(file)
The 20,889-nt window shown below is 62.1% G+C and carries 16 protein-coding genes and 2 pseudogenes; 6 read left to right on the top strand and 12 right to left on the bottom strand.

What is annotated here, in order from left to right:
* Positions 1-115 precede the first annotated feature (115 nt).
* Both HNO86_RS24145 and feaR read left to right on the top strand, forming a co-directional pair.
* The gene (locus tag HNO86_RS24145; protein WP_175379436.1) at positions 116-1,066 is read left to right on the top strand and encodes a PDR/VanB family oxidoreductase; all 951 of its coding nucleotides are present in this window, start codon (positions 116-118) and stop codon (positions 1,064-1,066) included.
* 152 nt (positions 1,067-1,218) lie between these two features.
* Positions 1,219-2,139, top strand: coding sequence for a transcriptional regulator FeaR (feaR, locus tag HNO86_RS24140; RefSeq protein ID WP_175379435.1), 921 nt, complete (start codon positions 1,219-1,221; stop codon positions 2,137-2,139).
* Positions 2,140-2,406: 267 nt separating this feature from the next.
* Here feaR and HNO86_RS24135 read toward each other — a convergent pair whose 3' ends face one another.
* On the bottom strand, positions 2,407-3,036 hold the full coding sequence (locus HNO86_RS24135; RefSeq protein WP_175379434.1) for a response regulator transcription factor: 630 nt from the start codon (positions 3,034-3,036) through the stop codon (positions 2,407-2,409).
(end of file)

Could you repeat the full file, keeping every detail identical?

The 20,889-nt window shown below is 62.1% G+C and carries 16 protein-coding genes and 2 pseudogenes; 6 read left to right on the top strand and 12 right to left on the bottom strand.

What is annotated here, in order from left to right:
* Positions 1-115 precede the first annotated feature (115 nt).
* Both HNO86_RS24145 and feaR read left to right on the top strand, forming a co-directional pair.
* The gene (locus tag HNO86_RS24145; protein WP_175379436.1) at positions 116-1,066 is read left to right on the top strand and encodes a PDR/VanB family oxidoreductase; all 951 of its coding nucleotides are present in this window, start codon (positions 116-118) and stop codon (positions 1,064-1,066) included.
* 152 nt (positions 1,067-1,218) lie between these two features.
* Positions 1,219-2,139, top strand: coding sequence for a transcriptional regulator FeaR (feaR, locus tag HNO86_RS24140; RefSeq protein ID WP_175379435.1), 921 nt, complete (start codon positions 1,219-1,221; stop codon positions 2,137-2,139).
* Positions 2,140-2,406: 267 nt separating this feature from the next.
* Here feaR and HNO86_RS24135 read toward each other — a convergent pair whose 3' ends face one another.
* On the bottom strand, positions 2,407-3,036 hold the full coding sequence (locus HNO86_RS24135; RefSeq protein WP_175379434.1) for a response regulator transcription factor: 630 nt from the start codon (positions 3,034-3,036) through the stop codon (positions 2,407-2,409).